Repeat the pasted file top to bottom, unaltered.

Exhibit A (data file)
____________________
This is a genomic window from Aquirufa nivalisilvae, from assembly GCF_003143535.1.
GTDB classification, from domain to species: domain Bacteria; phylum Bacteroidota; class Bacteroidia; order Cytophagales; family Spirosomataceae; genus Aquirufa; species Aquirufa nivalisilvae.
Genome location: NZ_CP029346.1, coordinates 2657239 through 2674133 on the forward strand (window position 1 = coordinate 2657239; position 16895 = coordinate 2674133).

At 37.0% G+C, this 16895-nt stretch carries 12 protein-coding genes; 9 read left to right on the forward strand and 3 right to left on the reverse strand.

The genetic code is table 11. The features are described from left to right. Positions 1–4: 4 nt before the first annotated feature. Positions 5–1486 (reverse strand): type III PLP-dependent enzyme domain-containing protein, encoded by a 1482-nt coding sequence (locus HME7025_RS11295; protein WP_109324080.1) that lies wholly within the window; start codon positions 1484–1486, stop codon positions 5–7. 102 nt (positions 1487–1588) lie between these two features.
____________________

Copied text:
This is a genomic window from Aquirufa nivalisilvae, from assembly GCF_003143535.1.
GTDB classification, from domain to species: domain Bacteria; phylum Bacteroidota; class Bacteroidia; order Cytophagales; family Spirosomataceae; genus Aquirufa; species Aquirufa nivalisilvae.
Genome location: NZ_CP029346.1, coordinates 2657239 through 2674133 on the forward strand (window position 1 = coordinate 2657239; position 16895 = coordinate 2674133).

At 37.0% G+C, this 16895-nt stretch carries 12 protein-coding genes; 9 read left to right on the forward strand and 3 right to left on the reverse strand.

The genetic code is table 11. The features are described from left to right. Positions 1–4: 4 nt before the first annotated feature. Positions 5–1486 (reverse strand): type III PLP-dependent enzyme domain-containing protein, encoded by a 1482-nt coding sequence (locus HME7025_RS11295; protein WP_109324080.1) that lies wholly within the window; start codon positions 1484–1486, stop codon positions 5–7. 102 nt (positions 1487–1588) lie between these two features.